The concept of abduction was extensively analyzed by the pragmatist philosopher Charles Sanders Peirce more than a century ago. Modern philosophers typically treat abduction as being the same as “inference to the best explanation” and often even attribute this position to Peirce. But this was not his position. For him, abduction involved inference to any possible explanation. He was particularly concerned with how people respond to experiences they were not expecting by acquiring new beliefs which would make such experiences expected. We spell out the eight cognitive steps from unexpected experience to new belief that are implicit in Peirce’s work on abduction, and using a particular historical example we show how promising this theory of belief acquisition is. We identify two lacunae in this theory that will need to be filled in if we are to have a complete theory of how unexpected experiences (“surprising facts”) give rise to new beliefs.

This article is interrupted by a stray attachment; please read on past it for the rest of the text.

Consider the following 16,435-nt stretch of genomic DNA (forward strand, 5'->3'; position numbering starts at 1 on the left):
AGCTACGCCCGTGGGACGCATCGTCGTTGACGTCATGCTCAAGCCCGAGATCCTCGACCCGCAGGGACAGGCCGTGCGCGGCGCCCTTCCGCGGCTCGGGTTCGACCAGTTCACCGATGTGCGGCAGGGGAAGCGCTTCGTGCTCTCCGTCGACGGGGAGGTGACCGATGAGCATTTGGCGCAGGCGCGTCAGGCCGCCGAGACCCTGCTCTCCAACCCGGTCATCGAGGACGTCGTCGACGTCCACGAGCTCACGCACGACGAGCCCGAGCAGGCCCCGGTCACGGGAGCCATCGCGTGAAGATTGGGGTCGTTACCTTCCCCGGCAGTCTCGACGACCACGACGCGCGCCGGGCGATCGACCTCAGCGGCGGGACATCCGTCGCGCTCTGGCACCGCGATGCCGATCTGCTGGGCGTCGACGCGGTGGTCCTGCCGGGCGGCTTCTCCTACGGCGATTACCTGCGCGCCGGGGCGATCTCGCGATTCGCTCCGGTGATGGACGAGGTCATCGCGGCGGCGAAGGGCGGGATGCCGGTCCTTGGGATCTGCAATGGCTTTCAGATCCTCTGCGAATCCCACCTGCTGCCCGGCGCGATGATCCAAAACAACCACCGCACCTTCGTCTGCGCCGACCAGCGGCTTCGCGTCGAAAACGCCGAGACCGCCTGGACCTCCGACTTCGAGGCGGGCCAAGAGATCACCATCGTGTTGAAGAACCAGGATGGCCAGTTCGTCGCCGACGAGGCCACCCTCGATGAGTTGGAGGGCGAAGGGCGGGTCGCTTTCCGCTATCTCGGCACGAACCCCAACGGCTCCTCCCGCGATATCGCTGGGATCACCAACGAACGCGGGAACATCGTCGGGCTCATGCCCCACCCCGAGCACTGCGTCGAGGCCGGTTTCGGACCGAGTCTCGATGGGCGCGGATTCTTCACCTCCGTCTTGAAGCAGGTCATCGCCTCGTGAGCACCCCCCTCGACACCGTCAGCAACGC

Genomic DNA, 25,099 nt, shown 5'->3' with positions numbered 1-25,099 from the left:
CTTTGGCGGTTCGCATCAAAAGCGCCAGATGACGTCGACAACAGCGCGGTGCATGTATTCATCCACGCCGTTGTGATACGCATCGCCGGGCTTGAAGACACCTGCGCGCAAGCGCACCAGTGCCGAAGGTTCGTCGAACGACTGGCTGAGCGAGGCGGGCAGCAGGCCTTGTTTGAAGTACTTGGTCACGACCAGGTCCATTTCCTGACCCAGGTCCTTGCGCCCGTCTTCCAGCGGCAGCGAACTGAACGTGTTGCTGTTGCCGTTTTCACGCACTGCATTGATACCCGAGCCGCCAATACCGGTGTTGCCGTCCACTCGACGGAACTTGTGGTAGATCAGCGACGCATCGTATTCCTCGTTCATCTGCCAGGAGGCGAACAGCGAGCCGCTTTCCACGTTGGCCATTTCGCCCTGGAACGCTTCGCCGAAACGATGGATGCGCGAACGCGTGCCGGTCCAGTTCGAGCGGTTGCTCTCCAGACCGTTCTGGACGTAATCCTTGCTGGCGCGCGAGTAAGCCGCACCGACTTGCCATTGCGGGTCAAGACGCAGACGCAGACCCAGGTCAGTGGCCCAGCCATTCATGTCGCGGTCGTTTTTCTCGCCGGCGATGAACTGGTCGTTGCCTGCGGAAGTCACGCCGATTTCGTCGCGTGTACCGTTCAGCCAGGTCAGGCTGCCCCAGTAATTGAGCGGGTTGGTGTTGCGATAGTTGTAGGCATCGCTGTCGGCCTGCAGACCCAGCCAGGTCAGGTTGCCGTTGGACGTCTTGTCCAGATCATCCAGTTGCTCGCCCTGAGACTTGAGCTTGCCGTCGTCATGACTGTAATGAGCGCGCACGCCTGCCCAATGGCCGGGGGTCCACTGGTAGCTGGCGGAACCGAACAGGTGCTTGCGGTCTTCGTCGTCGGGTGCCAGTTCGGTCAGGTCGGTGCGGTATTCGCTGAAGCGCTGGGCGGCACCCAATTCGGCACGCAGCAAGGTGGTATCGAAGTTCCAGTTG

|Number of pages||27|
|Journal||Transactions of the Charles S Peirce Society|
|Publication status||Published - 2020|
- Charles S. Peirce
- Belief Formation
- Abductive Inference
- Inference to the Best Explanation